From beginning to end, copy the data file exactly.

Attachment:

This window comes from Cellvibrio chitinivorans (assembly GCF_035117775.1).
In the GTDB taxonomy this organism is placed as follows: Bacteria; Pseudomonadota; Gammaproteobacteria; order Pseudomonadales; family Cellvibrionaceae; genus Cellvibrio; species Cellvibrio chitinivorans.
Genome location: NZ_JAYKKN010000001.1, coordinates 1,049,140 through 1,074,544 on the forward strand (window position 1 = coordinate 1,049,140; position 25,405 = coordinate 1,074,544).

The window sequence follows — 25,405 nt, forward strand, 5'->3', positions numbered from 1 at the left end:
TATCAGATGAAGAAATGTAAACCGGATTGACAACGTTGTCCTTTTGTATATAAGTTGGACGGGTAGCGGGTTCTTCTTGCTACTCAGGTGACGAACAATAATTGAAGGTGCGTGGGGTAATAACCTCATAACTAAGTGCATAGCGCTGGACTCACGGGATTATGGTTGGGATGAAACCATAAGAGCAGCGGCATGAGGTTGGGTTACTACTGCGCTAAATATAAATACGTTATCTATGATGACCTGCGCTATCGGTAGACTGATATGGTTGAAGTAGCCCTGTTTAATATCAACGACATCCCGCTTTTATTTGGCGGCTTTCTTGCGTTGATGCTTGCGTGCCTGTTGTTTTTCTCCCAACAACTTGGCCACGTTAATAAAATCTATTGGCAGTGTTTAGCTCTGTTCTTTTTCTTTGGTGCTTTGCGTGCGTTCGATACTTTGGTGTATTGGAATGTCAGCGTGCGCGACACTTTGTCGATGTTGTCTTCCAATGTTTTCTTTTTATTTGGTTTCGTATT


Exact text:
This window comes from Cellvibrio chitinivorans (assembly GCF_035117775.1).
In the GTDB taxonomy this organism is placed as follows: Bacteria; Pseudomonadota; Gammaproteobacteria; order Pseudomonadales; family Cellvibrionaceae; genus Cellvibrio; species Cellvibrio chitinivorans.
Genome location: NZ_JAYKKN010000001.1, coordinates 1,049,140 through 1,074,544 on the forward strand (window position 1 = coordinate 1,049,140; position 25,405 = coordinate 1,074,544).

The window sequence follows — 25,405 nt, forward strand, 5'->3', positions numbered from 1 at the left end:
TATCAGATGAAGAAATGTAAACCGGATTGACAACGTTGTCCTTTTGTATATAAGTTGGACGGGTAGCGGGTTCTTCTTGCTACTCAGGTGACGAACAATAATTGAAGGTGCGTGGGGTAATAACCTCATAACTAAGTGCATAGCGCTGGACTCACGGGATTATGGTTGGGATGAAACCATAAGAGCAGCGGCATGAGGTTGGGTTACTACTGCGCTAAATATAAATACGTTATCTATGATGACCTGCGCTATCGGTAGACTGATATGGTTGAAGTAGCCCTGTTTAATATCAACGACATCCCGCTTTTATTTGGCGGCTTTCTTGCGTTGATGCTTGCGTGCCTGTTGTTTTTCTCCCAACAACTTGGCCACGTTAATAAAATCTATTGGCAGTGTTTAGCTCTGTTCTTTTTCTTTGGTGCTTTGCGTGCGTTCGATACTTTGGTGTATTGGAATGTCAGCGTGCGCGACACTTTGTCGATGTTGTCTTCCAATGTTTTCTTTTTATTTGGTTTCGTATT